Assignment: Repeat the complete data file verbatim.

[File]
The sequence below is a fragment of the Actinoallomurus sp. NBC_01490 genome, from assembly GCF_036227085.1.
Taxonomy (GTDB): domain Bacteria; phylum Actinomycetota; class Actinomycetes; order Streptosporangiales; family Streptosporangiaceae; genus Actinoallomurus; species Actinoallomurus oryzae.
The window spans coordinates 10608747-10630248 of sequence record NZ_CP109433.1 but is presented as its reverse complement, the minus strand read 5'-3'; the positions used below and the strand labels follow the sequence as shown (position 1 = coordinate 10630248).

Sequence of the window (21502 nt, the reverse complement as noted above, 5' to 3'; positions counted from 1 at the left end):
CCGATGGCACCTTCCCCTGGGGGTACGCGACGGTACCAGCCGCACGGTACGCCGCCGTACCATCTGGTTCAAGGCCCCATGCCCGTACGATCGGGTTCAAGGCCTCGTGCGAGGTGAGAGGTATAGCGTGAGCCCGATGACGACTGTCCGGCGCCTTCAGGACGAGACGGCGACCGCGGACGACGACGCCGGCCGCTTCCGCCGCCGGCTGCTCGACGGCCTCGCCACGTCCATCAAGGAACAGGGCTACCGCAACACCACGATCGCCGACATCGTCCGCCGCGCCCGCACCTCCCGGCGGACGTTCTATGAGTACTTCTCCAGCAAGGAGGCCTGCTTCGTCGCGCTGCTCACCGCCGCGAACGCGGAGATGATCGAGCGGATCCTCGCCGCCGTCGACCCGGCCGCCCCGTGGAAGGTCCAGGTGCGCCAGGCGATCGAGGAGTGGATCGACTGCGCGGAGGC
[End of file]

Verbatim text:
The sequence below is a fragment of the Actinoallomurus sp. NBC_01490 genome, from assembly GCF_036227085.1.
Taxonomy (GTDB): domain Bacteria; phylum Actinomycetota; class Actinomycetes; order Streptosporangiales; family Streptosporangiaceae; genus Actinoallomurus; species Actinoallomurus oryzae.
The window spans coordinates 10608747-10630248 of sequence record NZ_CP109433.1 but is presented as its reverse complement, the minus strand read 5'-3'; the positions used below and the strand labels follow the sequence as shown (position 1 = coordinate 10630248).

Sequence of the window (21502 nt, the reverse complement as noted above, 5' to 3'; positions counted from 1 at the left end):
CCGATGGCACCTTCCCCTGGGGGTACGCGACGGTACCAGCCGCACGGTACGCCGCCGTACCATCTGGTTCAAGGCCCCATGCCCGTACGATCGGGTTCAAGGCCTCGTGCGAGGTGAGAGGTATAGCGTGAGCCCGATGACGACTGTCCGGCGCCTTCAGGACGAGACGGCGACCGCGGACGACGACGCCGGCCGCTTCCGCCGCCGGCTGCTCGACGGCCTCGCCACGTCCATCAAGGAACAGGGCTACCGCAACACCACGATCGCCGACATCGTCCGCCGCGCCCGCACCTCCCGGCGGACGTTCTATGAGTACTTCTCCAGCAAGGAGGCCTGCTTCGTCGCGCTGCTCACCGCCGCGAACGCGGAGATGATCGAGCGGATCCTCGCCGCCGTCGACCCGGCCGCCCCGTGGAAGGTCCAGGTGCGCCAGGCGATCGAGGAGTGGATCGACTGCGCGGAGGC